Our oldest daughter is finishing up her last week of school. First grade has been full of excitement, growth opportunities and new experiences. Over the course of the past year, I have seen her beautiful personality blossom more fully. She is kind, caring, compassionate, smart, hard-working and welcoming to everyone. She tries hard in everything she does, and excels in what she puts her mind to.
Every day has been full of possibility and potential.
So it drove me crazy when she’d walk in the door and we’d have what I’d guess is a fairly typical end-of-school-day interaction.
“How was your day?”
“What did you do today?”
“Really? You were in school for eight hours and just stared at the wall?”
***Same blank stare she’d give the wall was then given to me.***
She’s not alone
If we’re honest with ourselves, our daily reflection can end up feeling a lot like that interaction.
We woke up, went for a quick jog, ate breakfast, went to work, got home after being stuck in traffic too long, had dinner with the family, put the kids to bed, collapsed on the couch for some unnecessary Netflix binging.
How was your day?
What did you do?
We can, amidst the habits and routines of life, miss all of the new and exciting opportunities that lie present before us. Learning to become aware of those can be the difference between our routines becoming ruts, and seizing a new opportunity or chance to grow.
So to counter this, we added a new routine at the end of the day in our family to help us learn to pay attention, even to the small details of our lives.
3 meditative questions to enhance your day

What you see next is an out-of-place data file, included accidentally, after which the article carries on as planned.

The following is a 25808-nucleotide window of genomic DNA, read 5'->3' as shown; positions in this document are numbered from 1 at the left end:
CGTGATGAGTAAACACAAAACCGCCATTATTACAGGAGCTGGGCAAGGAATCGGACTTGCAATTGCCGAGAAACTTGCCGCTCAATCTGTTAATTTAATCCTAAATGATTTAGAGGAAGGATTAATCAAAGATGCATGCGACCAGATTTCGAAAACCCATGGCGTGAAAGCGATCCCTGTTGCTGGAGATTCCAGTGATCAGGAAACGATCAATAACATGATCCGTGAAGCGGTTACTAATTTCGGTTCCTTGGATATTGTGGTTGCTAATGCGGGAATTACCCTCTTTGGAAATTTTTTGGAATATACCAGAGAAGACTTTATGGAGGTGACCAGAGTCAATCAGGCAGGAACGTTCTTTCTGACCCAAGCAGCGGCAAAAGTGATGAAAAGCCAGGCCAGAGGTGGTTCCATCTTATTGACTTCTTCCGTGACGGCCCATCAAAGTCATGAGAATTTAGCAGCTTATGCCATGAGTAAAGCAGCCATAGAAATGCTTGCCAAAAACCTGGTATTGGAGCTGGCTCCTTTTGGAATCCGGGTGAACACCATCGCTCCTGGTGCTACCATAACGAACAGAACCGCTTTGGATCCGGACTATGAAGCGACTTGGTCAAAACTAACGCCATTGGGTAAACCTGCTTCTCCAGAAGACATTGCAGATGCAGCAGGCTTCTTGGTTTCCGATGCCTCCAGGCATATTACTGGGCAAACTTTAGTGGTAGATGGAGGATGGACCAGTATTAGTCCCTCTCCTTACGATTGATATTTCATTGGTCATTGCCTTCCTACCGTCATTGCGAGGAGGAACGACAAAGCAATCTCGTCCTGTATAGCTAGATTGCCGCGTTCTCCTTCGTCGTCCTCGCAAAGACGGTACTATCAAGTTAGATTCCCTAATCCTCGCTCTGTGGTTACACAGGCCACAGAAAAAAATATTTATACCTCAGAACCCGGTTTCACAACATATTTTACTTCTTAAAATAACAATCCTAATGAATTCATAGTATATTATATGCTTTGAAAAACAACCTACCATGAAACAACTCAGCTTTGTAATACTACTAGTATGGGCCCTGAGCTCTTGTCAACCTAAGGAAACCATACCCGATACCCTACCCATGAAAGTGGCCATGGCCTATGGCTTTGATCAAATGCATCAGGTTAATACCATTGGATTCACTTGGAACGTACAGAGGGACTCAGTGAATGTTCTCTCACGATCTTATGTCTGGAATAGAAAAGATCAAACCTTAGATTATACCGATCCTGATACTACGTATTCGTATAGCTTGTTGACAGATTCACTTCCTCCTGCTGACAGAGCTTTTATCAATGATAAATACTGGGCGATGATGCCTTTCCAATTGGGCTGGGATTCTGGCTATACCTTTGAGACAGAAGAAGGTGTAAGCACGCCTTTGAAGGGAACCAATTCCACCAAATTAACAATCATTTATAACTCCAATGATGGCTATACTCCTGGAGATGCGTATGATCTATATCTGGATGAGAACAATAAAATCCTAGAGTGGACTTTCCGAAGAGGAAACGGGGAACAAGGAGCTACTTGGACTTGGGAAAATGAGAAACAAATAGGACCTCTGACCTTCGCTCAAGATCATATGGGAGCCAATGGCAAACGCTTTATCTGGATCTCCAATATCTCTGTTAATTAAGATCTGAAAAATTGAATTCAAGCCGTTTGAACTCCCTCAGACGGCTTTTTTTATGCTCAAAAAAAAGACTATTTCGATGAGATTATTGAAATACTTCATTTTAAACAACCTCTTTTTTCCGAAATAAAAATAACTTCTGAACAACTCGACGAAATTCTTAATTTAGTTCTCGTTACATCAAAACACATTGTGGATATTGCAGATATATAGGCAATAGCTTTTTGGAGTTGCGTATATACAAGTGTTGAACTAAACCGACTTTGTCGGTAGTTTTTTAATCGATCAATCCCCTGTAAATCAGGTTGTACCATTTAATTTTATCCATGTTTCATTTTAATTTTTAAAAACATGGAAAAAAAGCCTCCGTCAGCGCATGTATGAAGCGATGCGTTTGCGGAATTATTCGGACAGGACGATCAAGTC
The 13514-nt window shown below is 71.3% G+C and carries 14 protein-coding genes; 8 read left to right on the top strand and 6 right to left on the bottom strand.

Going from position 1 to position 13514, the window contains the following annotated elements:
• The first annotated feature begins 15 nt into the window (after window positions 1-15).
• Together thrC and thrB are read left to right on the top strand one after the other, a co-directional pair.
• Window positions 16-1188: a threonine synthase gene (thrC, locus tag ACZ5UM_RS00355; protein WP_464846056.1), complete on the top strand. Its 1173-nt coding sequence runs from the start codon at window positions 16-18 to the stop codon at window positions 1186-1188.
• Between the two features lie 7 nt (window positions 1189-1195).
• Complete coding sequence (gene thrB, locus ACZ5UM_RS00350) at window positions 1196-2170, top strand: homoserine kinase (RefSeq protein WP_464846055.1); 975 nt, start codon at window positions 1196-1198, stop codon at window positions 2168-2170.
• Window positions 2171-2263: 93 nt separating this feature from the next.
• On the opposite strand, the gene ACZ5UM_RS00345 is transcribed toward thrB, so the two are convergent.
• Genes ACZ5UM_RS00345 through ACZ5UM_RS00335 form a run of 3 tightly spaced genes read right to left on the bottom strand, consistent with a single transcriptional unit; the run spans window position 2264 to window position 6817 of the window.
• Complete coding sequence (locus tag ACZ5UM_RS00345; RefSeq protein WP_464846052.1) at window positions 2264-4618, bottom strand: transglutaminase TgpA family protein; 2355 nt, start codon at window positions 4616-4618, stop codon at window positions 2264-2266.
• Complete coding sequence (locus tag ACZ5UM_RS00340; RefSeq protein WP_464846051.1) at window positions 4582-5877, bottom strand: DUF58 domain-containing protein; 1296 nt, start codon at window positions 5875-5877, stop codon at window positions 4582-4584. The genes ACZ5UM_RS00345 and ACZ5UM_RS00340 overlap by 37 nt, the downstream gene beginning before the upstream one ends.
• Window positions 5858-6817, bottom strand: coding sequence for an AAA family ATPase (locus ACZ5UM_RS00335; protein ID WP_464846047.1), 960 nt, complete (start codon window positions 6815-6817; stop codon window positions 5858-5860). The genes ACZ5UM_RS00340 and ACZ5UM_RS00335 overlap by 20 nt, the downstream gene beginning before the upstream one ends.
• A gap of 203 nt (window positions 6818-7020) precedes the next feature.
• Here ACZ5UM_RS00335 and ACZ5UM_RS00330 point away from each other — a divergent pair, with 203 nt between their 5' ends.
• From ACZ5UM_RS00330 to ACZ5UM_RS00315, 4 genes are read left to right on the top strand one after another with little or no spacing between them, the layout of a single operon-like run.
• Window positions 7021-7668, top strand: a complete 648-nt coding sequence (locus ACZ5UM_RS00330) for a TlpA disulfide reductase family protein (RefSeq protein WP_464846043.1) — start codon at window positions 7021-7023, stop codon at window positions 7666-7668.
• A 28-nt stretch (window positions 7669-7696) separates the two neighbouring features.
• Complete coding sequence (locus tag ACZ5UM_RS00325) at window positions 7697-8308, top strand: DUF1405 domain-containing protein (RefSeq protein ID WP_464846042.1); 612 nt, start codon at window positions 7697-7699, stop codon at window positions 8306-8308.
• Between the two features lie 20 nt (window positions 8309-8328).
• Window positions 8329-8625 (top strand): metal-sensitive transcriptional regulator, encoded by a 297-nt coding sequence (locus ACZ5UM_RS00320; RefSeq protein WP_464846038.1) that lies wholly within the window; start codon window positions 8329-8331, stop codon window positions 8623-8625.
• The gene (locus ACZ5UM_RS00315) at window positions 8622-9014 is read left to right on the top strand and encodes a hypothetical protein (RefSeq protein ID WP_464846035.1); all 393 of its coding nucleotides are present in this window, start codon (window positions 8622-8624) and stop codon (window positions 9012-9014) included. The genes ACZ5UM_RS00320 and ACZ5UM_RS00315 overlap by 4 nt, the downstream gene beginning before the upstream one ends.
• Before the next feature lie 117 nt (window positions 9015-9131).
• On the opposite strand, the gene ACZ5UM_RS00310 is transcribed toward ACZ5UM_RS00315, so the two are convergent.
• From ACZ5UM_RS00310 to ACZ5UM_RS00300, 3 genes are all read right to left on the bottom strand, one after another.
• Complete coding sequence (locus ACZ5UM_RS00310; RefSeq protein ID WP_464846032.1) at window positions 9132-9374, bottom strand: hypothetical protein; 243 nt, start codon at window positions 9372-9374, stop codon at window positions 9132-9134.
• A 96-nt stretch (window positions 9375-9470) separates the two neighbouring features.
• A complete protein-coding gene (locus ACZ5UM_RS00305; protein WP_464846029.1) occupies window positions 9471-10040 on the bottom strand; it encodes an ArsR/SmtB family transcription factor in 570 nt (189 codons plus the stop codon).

Now, as a part of our nighttime routine, after the teeth are brushed, the books are read, and we’re cozy in bed, we ask these three questions. You can do this activity in less than five minutes, and I promise it will greatly enhance your perception, awareness and ability to find joy in the midst of daily routine.
1.) What was your favorite part about today? As much as we may want to assume that most days are alike: monotonous and dull, the reality is that each day births exciting chances and opportunities. While the event may be similar (eating lunch with classmates or coworkers) they are, in a very real sense, different people than you ate with yesterday. Their moods are different, they have had additional experiences, and the conversations change. Being able to find something humorous, enlightening, encouraging or uplifting teaches us to look at each interaction with fresh eyes. Start by reflecting on your day, and find one thing that stood out to you.
2.) What is one thing you’re thankful for? Thankfulness is underrated, and we too often take what we have for granted. We miss the enormous blessings that we are surrounded by. It’s a sort of “fish in water” syndrome. We’re so used to what we know and have that we often don’t appreciate it like we should. Stopping to find thankfulness in the small moments, the new opportunities, the fresh interactions with others, or little blessings of life teaches us to appreciate all that we have and are.
3.) What is one thing you’d like to pray for? Our lives, for as much as we want to value and appreciate them, also come with struggle and trial. It can be easy to dismiss your coworker as a grump, and never really pray for them (or how you could help them). Just the other day, our daughter wanted to pray for something like this. One of her friends was in a bad mood at the lunch table, and it had put the entire table in a sour state. Rather than just dismissing this, we were able to pray not only for her friend, but that our daughter would be able to find ways to encourage and uplift her. Even in our routines and habits, there are ways to encourage and uplift others.
Our own attentiveness to areas of joy, thankfulness, and opportunity for action can lead us to grow and expand. We reach new heights, explore new possibilities, and attain greater levels of self-care and self-satisfaction.
Add these three questions to your daily routine and harness their benefits. You’ll be surprised by the results.
Justin Hiebert is a Mennonite Brethren pastor in the Denver metro area. He studied Youth Ministry and Christian Leadership at Tabor College and completed his M.Div. at Fresno Pacific Biblical Seminary. He blogs at empoweringmissional.com, where this post originally appeared.
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